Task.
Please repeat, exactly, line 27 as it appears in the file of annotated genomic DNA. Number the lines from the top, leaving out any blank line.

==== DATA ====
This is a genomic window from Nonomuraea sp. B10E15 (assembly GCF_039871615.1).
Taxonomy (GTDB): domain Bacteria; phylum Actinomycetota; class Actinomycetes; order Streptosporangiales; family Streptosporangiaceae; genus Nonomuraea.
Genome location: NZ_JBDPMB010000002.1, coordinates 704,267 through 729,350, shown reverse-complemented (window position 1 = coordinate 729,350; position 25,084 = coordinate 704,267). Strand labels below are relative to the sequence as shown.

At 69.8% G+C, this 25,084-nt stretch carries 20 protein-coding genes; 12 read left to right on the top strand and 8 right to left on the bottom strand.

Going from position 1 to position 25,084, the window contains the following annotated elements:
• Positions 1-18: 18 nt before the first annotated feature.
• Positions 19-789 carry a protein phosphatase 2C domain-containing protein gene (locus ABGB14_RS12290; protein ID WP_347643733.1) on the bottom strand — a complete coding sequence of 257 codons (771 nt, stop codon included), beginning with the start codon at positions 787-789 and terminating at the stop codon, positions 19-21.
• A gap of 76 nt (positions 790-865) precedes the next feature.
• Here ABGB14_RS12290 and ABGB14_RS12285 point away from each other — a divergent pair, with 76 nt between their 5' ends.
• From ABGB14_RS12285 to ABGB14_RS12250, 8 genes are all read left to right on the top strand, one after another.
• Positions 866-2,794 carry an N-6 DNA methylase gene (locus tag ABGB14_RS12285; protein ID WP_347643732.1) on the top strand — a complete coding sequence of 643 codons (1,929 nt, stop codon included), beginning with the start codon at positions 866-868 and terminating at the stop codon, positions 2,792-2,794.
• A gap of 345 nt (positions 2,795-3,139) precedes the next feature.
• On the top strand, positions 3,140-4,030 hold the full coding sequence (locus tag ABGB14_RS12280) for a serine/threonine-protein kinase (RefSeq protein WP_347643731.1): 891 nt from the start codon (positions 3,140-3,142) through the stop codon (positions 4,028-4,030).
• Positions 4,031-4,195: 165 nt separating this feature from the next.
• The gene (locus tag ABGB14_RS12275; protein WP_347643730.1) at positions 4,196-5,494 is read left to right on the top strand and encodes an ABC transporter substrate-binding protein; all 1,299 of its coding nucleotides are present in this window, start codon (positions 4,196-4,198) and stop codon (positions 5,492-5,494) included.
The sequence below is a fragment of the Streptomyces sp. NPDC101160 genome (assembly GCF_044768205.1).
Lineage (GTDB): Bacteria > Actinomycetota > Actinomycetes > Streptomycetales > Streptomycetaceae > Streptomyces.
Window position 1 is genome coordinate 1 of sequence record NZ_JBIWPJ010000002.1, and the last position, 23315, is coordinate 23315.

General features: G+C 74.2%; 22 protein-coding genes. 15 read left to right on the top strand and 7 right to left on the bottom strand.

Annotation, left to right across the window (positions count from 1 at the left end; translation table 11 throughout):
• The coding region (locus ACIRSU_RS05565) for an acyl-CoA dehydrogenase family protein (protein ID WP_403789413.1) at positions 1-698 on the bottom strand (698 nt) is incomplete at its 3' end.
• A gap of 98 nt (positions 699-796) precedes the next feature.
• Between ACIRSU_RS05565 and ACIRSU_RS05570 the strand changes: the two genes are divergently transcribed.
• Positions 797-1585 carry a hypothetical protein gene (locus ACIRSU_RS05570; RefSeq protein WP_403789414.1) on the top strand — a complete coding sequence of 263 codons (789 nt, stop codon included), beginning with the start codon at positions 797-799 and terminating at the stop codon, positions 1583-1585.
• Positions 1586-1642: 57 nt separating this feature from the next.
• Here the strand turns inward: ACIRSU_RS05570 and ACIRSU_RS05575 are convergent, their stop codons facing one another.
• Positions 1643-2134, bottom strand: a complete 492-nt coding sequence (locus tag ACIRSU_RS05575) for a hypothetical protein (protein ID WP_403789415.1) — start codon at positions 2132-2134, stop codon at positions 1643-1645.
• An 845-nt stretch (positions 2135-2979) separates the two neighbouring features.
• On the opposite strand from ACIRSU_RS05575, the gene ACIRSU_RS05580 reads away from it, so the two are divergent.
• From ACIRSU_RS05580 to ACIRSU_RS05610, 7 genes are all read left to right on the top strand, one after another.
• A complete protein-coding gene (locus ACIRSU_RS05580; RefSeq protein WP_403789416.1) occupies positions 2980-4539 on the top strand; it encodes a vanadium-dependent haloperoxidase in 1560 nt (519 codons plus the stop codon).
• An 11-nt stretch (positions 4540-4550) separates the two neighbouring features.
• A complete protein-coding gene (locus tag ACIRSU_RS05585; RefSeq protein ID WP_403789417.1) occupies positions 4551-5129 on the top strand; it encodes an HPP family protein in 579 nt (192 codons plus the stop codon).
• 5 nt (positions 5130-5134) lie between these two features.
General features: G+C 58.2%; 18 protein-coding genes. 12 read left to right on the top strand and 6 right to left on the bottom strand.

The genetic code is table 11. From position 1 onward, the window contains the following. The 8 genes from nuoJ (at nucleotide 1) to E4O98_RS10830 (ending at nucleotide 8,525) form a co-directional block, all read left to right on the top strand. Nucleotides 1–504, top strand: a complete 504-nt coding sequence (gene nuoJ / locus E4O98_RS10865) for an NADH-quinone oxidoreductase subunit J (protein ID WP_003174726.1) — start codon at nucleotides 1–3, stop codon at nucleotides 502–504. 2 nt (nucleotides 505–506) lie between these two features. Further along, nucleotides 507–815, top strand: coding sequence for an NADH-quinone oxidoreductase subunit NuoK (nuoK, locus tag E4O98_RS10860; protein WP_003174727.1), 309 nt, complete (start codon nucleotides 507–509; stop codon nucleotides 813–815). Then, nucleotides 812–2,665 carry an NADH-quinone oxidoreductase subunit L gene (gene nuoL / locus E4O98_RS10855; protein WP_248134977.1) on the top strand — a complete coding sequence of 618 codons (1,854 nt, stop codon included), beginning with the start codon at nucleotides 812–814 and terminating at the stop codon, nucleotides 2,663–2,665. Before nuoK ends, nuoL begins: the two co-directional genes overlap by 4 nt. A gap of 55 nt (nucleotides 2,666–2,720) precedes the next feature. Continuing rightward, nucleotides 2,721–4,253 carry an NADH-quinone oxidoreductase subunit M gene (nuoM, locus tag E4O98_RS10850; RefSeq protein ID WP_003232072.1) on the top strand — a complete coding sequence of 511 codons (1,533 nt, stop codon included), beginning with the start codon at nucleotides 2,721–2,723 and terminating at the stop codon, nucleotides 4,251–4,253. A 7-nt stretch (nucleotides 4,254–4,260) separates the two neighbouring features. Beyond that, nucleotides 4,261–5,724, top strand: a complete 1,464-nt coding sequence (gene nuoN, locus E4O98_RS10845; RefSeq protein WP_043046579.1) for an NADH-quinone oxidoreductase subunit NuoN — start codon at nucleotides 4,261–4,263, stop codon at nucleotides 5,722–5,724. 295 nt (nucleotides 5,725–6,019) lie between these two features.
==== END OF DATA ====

• Positions 1643-2134, bottom strand: a complete 492-nt coding sequence (locus tag ACIRSU_RS05575) for a hypothetical protein (protein ID WP_403789415.1) — start codon at positions 2132-2134, stop codon at positions 1643-1645.